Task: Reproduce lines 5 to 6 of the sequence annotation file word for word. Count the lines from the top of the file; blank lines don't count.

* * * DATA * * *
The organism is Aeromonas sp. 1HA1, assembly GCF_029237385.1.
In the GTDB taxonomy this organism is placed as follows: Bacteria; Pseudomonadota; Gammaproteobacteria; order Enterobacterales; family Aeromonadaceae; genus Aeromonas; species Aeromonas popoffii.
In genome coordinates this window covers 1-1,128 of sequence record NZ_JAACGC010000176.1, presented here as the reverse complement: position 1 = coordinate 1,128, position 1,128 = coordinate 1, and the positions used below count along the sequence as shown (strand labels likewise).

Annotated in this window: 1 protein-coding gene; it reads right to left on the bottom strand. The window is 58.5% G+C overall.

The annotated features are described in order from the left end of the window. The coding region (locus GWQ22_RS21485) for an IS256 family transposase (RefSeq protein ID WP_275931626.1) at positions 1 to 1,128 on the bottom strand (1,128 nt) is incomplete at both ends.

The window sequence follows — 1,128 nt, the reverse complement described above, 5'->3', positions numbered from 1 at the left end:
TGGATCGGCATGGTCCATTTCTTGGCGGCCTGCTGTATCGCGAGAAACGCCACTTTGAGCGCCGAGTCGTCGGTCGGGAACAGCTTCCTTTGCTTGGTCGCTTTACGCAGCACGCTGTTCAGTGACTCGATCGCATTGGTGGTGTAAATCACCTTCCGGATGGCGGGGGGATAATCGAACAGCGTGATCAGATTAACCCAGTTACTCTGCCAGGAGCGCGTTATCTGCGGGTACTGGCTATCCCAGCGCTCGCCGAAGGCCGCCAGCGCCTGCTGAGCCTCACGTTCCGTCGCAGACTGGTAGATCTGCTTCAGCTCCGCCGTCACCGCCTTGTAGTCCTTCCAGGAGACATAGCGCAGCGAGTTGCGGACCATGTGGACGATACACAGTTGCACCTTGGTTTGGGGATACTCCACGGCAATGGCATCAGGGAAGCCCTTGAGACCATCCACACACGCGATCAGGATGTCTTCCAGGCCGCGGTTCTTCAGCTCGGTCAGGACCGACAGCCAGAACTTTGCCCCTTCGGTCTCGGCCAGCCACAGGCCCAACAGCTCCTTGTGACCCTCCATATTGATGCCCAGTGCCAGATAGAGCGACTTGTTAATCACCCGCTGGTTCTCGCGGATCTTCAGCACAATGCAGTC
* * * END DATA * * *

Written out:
The annotated features are described in order from the left end of the window. The coding region (locus GWQ22_RS21485) for an IS256 family transposase (RefSeq protein ID WP_275931626.1) at positions 1 to 1,128 on the bottom strand (1,128 nt) is incomplete at both ends.

The window sequence follows — 1,128 nt, the reverse complement described above, 5'->3', positions numbered from 1 at the left end: